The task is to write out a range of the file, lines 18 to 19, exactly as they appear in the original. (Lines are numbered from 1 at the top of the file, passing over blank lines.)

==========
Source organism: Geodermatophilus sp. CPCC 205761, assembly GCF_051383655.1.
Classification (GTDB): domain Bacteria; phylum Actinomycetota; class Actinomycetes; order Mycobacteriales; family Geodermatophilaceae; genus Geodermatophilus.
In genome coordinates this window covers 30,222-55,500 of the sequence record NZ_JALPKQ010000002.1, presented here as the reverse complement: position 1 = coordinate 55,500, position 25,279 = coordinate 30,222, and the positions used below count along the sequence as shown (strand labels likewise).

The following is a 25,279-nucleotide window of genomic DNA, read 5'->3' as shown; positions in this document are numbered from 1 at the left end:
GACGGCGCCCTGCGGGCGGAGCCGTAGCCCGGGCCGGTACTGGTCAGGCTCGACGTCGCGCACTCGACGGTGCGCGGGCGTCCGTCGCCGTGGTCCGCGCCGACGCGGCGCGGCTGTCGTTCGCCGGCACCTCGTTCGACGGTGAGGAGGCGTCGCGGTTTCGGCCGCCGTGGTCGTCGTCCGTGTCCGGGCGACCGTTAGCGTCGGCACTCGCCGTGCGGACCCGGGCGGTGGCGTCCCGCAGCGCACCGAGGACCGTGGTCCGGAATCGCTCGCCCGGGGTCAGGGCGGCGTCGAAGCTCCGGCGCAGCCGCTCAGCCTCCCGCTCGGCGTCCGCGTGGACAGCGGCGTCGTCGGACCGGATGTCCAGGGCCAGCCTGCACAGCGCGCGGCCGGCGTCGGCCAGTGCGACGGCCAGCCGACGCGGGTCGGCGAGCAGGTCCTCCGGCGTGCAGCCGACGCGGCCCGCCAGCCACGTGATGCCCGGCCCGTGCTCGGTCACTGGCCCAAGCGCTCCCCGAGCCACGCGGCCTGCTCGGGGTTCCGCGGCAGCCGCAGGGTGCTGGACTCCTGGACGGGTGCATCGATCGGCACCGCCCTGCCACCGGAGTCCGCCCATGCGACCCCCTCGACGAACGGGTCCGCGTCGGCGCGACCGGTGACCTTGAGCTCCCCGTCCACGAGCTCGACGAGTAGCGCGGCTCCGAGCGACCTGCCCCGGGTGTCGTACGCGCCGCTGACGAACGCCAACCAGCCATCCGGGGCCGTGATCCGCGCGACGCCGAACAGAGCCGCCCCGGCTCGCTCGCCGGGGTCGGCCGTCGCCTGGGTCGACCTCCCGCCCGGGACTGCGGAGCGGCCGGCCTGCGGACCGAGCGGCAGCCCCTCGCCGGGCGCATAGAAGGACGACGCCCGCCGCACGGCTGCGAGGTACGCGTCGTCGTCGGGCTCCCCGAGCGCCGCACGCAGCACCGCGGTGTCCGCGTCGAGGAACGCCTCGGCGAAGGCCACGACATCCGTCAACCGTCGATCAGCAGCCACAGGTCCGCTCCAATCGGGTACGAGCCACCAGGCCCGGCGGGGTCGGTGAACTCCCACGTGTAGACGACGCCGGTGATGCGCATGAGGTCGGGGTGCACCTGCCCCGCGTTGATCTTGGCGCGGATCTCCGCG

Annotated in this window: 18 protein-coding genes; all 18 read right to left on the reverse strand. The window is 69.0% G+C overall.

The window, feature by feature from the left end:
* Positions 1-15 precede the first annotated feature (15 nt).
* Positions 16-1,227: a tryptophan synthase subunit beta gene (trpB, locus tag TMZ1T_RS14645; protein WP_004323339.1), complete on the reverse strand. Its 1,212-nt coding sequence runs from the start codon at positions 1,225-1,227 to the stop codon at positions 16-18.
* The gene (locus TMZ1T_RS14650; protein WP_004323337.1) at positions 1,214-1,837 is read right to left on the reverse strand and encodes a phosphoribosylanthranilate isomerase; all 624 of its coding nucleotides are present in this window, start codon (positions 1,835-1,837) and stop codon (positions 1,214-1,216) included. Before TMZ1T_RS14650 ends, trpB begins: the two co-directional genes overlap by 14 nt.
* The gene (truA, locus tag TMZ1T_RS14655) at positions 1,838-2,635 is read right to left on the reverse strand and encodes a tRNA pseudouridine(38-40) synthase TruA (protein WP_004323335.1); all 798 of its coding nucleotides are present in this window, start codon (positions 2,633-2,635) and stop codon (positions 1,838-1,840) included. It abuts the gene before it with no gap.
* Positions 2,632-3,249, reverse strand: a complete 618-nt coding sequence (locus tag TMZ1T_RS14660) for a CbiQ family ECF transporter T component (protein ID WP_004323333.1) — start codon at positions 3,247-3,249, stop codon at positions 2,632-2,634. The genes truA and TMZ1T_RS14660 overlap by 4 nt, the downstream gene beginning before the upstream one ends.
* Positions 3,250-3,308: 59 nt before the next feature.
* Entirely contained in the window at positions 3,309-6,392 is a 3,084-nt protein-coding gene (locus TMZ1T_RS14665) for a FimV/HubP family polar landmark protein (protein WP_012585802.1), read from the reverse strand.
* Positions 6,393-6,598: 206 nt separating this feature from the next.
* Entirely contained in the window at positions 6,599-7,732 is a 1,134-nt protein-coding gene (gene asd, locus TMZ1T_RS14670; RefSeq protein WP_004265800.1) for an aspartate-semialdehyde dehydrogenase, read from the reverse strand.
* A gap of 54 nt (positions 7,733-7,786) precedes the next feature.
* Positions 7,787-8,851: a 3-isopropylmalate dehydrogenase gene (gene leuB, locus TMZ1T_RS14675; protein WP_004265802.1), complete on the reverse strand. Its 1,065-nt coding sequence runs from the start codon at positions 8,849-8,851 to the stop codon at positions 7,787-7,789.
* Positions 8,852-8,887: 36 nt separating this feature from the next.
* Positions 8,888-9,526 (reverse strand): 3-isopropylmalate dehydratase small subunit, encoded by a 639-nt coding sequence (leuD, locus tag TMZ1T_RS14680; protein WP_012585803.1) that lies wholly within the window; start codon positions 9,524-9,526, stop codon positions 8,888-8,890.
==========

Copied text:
* Positions 7,787-8,851: a 3-isopropylmalate dehydrogenase gene (gene leuB, locus TMZ1T_RS14675; protein WP_004265802.1), complete on the reverse strand. Its 1,065-nt coding sequence runs from the start codon at positions 8,849-8,851 to the stop codon at positions 7,787-7,789.
* Positions 8,852-8,887: 36 nt separating this feature from the next.